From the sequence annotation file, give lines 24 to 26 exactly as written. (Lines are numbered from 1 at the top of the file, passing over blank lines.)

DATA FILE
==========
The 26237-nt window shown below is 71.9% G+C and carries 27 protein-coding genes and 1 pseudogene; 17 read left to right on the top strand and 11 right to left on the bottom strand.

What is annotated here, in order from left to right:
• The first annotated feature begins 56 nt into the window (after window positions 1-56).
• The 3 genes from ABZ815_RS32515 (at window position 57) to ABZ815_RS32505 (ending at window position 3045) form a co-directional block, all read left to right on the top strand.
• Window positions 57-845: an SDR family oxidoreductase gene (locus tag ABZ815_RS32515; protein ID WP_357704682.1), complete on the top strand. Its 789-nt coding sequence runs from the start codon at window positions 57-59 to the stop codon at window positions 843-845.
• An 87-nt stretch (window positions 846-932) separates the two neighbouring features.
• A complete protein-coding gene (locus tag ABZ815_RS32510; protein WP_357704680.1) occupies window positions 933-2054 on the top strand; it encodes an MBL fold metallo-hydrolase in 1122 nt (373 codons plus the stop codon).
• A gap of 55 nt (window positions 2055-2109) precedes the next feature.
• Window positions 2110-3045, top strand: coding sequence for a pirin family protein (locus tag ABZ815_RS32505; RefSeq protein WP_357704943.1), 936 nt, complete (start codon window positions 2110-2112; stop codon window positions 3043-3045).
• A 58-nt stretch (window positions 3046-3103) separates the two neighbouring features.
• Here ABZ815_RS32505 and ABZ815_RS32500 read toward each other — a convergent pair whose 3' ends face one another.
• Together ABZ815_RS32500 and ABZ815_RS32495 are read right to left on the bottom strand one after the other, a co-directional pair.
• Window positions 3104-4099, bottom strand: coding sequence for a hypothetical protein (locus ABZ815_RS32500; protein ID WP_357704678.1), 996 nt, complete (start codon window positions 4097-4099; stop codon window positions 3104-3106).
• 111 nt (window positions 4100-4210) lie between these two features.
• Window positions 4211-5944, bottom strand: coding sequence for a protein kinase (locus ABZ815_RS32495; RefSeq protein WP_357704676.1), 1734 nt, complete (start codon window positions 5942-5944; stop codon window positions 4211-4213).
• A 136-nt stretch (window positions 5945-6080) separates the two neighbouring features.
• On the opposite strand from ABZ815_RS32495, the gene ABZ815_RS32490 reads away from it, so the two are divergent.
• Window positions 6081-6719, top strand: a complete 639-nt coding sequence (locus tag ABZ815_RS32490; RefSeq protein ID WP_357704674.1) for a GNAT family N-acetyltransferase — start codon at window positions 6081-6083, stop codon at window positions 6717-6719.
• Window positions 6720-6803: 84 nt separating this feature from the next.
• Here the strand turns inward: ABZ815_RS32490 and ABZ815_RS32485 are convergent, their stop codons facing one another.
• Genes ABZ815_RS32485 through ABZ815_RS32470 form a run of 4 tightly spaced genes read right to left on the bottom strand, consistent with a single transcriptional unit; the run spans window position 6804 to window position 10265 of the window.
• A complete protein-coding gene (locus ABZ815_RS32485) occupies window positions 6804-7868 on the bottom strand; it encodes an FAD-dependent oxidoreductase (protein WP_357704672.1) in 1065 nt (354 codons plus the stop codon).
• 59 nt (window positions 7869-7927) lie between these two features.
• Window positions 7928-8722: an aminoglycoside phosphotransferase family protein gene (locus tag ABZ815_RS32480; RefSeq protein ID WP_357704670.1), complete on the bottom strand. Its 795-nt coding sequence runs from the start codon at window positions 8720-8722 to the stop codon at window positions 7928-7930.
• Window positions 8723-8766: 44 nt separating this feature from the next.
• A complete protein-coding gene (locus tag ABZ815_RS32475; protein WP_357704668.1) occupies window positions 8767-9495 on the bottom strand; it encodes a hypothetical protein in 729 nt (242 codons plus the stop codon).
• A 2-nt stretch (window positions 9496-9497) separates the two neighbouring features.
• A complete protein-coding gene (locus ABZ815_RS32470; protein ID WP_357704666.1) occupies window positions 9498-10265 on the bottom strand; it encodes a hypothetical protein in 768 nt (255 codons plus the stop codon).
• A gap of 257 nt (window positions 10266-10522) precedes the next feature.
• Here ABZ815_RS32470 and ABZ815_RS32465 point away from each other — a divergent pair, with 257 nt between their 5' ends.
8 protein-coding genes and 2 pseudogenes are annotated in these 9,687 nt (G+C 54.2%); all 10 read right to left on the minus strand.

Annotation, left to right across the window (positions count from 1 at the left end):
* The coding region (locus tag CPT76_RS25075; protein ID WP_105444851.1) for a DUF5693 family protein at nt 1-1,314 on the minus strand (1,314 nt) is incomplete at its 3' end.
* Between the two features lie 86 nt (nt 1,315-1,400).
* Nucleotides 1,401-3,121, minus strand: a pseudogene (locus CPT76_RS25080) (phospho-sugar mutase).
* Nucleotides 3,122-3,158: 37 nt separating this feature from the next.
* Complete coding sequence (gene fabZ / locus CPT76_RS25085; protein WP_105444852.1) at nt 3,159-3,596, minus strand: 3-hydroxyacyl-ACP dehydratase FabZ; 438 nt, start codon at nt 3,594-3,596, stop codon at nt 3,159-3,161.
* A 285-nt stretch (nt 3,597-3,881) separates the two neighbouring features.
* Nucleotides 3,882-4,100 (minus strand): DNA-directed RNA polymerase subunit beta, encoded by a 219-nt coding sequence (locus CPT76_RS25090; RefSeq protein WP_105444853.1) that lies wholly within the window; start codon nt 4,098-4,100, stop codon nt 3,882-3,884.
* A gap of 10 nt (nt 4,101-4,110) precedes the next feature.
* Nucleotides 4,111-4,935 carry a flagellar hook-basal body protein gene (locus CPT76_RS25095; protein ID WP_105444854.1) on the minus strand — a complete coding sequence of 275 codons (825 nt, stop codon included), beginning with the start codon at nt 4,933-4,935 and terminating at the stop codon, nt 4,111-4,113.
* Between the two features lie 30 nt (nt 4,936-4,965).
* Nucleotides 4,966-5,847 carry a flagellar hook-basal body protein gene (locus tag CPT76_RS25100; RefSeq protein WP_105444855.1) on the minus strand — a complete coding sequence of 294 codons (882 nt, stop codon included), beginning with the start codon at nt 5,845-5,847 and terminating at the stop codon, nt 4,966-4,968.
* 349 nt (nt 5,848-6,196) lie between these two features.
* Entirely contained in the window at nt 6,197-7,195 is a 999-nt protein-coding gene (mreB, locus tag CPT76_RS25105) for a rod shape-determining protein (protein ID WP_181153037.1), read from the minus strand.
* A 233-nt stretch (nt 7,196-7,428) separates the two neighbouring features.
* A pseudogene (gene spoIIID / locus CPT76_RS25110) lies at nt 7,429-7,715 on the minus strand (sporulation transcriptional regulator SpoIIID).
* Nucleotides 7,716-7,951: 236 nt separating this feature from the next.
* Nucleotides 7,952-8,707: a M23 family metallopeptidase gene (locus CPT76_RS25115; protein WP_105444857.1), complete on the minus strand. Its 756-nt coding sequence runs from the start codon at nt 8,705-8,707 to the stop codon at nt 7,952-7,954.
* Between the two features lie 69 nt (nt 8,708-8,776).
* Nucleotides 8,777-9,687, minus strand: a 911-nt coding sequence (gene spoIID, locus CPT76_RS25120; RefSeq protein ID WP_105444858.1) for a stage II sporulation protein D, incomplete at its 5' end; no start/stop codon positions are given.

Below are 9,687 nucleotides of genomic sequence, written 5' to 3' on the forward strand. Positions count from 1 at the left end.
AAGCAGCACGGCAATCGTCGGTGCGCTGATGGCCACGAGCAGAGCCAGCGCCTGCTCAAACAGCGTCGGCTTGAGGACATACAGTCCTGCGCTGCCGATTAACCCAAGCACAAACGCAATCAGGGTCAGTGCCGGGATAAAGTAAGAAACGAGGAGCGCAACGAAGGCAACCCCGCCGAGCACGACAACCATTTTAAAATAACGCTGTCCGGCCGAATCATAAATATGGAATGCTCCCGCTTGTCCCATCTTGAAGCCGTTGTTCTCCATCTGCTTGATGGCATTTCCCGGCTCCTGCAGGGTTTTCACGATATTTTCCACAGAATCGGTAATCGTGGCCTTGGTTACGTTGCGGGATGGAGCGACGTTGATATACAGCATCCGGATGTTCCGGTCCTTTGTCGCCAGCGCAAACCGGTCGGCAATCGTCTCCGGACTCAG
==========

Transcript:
• Window positions 7928-8722: an aminoglycoside phosphotransferase family protein gene (locus tag ABZ815_RS32480; RefSeq protein ID WP_357704670.1), complete on the bottom strand. Its 795-nt coding sequence runs from the start codon at window positions 8720-8722 to the stop codon at window positions 7928-7930.
• Window positions 8723-8766: 44 nt separating this feature from the next.
• A complete protein-coding gene (locus tag ABZ815_RS32475; protein WP_357704668.1) occupies window positions 8767-9495 on the bottom strand; it encodes a hypothetical protein in 729 nt (242 codons plus the stop codon).